As a video-game translator and gamer, I feel called in question.
I'm often asked, almost with amazement: Do you translate video games? Or: Do you really know how to use a PS4?
I do not intend to raise controversy, but I am deeply annoyed that, in 2020, it is still so strange to accept the fact that a woman plays video games daily or translates them. We often talk about great taboos linked to what women "can" or "cannot" do.
Still, it's not uncommon for someone to turn their nose up when they learn that you, a girl (or a woman), in your spare time, devote yourself to a hobby that should be the prerogative of your brother/husband/boyfriend.
Thank goodness that doesn't always happen. But those rare times when I happen to be asked such questions, my irritation skyrockets. For the next two hours I can't help but think about the arrogance with which I'm asked, in a somewhat patronizing tone: Wow, you play too?
And now to my question: When are we going to stop being surprised that a woman makes a living playing video games? Hopefully soon.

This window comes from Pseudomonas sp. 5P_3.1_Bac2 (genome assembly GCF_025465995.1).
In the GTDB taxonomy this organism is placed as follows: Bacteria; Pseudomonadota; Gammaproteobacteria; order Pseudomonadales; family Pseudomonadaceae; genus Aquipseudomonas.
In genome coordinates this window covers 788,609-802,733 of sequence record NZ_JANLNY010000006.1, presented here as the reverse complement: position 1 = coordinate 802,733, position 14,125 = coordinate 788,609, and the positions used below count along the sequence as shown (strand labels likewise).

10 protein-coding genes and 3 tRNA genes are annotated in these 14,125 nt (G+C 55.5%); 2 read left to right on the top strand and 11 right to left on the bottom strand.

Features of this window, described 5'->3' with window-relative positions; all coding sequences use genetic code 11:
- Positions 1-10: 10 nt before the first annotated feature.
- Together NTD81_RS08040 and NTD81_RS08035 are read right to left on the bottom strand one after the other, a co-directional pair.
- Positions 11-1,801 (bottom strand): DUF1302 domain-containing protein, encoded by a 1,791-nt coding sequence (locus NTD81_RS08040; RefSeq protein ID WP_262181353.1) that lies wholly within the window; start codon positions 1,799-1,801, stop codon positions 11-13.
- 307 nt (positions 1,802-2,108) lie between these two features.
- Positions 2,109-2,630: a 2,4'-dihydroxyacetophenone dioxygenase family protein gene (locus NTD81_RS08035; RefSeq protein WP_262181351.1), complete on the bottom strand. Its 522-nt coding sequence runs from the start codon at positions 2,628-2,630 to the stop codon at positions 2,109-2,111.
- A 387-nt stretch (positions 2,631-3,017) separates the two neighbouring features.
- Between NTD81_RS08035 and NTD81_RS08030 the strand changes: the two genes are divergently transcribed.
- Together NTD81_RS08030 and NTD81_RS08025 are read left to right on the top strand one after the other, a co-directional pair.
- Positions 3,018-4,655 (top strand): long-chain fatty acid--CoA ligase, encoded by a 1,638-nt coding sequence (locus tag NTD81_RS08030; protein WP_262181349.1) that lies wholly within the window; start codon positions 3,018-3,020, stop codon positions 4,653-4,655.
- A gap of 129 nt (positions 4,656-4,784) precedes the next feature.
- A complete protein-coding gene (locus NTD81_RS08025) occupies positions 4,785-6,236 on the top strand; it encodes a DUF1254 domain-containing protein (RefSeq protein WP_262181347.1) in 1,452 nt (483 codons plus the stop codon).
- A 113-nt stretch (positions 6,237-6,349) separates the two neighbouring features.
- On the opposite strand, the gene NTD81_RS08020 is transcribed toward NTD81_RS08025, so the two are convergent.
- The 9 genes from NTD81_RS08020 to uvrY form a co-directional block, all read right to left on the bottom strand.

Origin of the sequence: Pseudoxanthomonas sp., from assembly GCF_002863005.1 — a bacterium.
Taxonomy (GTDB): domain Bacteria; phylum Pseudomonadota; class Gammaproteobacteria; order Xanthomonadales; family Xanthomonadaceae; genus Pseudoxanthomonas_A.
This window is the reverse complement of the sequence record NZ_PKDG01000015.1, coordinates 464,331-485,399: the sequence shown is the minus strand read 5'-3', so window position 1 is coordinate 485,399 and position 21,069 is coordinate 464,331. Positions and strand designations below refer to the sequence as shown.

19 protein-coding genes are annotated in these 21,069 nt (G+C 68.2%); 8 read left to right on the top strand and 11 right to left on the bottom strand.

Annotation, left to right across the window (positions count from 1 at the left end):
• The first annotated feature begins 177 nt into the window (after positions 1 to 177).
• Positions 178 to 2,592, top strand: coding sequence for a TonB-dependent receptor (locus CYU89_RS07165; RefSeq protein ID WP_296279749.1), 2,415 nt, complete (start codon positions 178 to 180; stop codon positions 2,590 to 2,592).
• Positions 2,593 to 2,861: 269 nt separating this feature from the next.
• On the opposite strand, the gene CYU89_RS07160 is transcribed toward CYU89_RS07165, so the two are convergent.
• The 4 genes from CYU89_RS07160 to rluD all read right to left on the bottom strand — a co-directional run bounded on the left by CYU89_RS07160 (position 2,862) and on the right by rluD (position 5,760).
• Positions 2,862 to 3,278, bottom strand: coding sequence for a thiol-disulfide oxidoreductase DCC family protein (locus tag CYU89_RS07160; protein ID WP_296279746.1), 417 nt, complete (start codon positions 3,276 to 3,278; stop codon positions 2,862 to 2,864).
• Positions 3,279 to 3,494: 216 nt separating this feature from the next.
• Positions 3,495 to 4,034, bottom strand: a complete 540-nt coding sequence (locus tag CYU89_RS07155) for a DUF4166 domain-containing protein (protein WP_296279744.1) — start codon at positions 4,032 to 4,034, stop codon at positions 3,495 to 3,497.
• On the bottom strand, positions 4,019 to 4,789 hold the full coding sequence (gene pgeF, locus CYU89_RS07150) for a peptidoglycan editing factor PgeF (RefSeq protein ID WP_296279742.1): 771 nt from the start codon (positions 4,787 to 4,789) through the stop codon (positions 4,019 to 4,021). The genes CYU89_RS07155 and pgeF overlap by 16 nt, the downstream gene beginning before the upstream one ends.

I'm sure among my LinkedIn connections, many other women will feel the same way. I hope that, in a few years, even friends and acquaintances will understand that to translate video games you need to know the subject and be able to adapt it to the target audience. These are the requirements.
Where is the line between these two mindsets? I often wonder about that.
We, freelancers, spend most of our time in front of a PC and, as much as social networks help us get in touch with colleagues, we often stay alone with our thoughts.
We are told, not only in the world of translation but in many areas, that to be successful in life we need to believe in ourselves. We must think positively, stand up for ourselves, carry on what we believe in.
But then the question arises: to what extent do I believe in myself, and when does presumption take over?
It seems a simple question, but I have not yet found the answer.
We study, we inquire, we document. We talk to colleagues and confront them. Before sending a translation, we read it a thousand times, to make sure we have sent an impeccable work. But even when our efforts are rewarded, something always leaves us unsatisfied. Have I done enough? Could I do more? We always have to confront ourselves and learn to live with the many aspects of our personalities.
What do you think?
Le mie riflessioni sul mondo della traduzione e non solo.